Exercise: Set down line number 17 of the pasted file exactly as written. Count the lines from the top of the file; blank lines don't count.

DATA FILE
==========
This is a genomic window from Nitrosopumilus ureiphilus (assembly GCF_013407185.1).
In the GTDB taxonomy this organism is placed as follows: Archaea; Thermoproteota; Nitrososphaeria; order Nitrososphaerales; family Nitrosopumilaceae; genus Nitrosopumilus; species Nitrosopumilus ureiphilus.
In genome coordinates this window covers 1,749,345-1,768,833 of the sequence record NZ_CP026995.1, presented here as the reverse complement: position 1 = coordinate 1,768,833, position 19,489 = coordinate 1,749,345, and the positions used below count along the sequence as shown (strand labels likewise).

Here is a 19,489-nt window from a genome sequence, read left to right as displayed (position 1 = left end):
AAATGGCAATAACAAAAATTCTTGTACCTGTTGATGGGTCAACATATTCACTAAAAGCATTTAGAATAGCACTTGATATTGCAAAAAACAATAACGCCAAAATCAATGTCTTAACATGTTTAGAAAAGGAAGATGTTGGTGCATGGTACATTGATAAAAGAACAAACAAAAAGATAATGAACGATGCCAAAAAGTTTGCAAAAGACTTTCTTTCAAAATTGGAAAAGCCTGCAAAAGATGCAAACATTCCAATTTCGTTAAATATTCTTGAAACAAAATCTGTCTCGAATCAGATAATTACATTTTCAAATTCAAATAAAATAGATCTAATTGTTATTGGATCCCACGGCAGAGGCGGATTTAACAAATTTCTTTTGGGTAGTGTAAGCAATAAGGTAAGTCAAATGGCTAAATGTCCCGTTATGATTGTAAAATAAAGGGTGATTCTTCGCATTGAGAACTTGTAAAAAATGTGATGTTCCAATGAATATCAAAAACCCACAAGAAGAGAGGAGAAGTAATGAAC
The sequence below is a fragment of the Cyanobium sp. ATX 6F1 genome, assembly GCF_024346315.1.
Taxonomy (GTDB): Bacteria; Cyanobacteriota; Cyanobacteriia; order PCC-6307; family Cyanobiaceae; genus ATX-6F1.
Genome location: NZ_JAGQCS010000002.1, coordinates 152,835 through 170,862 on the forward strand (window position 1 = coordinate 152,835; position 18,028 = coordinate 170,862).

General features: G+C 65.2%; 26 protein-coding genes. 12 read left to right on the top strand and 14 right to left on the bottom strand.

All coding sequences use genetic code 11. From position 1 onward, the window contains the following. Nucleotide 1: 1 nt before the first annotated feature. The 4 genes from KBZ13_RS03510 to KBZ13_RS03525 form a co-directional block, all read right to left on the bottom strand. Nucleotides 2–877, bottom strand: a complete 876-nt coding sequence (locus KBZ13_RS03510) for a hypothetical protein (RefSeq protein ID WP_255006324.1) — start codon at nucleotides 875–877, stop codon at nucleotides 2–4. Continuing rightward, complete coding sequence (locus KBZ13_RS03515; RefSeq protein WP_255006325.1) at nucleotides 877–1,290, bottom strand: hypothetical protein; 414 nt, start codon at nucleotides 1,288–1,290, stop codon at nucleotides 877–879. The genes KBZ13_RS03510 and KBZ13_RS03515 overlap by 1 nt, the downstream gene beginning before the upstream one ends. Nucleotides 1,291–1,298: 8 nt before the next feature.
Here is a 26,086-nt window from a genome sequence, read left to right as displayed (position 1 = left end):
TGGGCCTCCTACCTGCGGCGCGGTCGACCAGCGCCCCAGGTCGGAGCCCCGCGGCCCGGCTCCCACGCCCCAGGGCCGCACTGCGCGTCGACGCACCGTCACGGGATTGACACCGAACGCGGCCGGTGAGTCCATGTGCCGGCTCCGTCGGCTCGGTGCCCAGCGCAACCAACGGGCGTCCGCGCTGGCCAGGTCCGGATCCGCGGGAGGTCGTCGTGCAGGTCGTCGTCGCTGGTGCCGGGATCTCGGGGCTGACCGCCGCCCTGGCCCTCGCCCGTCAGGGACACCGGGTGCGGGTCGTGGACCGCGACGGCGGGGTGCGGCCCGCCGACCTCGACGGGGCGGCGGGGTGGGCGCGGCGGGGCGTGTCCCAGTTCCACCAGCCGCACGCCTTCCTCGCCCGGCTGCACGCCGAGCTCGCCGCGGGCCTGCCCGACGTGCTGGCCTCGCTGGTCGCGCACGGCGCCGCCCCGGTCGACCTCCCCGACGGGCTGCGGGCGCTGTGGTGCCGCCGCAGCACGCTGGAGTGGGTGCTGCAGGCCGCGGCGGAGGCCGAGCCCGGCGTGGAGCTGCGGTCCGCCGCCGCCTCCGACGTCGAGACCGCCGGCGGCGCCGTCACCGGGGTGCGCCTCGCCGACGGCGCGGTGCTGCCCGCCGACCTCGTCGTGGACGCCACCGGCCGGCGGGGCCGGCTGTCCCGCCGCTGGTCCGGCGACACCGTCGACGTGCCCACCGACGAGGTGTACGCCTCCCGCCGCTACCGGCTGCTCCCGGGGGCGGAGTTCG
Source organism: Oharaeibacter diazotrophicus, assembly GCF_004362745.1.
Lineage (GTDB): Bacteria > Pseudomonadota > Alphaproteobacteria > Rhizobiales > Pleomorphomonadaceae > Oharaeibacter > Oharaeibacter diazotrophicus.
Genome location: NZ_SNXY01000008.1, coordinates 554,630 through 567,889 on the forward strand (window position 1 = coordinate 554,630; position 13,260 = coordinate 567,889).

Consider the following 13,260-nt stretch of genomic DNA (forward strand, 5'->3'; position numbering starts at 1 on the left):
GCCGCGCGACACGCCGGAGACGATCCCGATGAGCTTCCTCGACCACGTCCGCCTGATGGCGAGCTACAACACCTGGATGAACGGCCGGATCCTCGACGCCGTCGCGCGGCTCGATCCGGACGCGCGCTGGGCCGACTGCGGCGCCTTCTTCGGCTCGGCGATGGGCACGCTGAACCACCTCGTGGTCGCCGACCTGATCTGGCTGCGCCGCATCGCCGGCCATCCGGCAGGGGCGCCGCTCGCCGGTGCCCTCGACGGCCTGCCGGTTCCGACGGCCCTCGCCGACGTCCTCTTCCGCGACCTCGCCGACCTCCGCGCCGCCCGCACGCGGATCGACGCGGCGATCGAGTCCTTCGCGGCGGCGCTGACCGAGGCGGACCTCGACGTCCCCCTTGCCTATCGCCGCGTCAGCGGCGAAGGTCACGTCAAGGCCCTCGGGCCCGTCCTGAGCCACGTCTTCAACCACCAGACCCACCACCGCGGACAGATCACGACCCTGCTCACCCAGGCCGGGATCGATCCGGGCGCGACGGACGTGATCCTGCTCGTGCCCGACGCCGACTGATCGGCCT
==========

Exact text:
GCCGCGCGACACGCCGGAGACGATCCCGATGAGCTTCCTCGACCACGTCCGCCTGATGGCGAGCTACAACACCTGGATGAACGGCCGGATCCTCGACGCCGTCGCGCGGCTCGATCCGGACGCGCGCTGGGCCGACTGCGGCGCCTTCTTCGGCTCGGCGATGGGCACGCTGAACCACCTCGTGGTCGCCGACCTGATCTGGCTGCGCCGCATCGCCGGCCATCCGGCAGGGGCGCCGCTCGCCGGTGCCCTCGACGGCCTGCCGGTTCCGACGGCCCTCGCCGACGTCCTCTTCCGCGACCTCGCCGACCTCCGCGCCGCCCGCACGCGGATCGACGCGGCGATCGAGTCCTTCGCGGCGGCGCTGACCGAGGCGGACCTCGACGTCCCCCTTGCCTATCGCCGCGTCAGCGGCGAAGGTCACGTCAAGGCCCTCGGGCCCGTCCTGAGCCACGTCTTCAACCACCAGACCCACCACCGCGGACAGATCACGACCCTGCTCACCCAGGCCGGGATCGATCCGGGCGCGACGGACGTGATCCTGCTCGTGCCCGACGCCGACTGATCGGCCT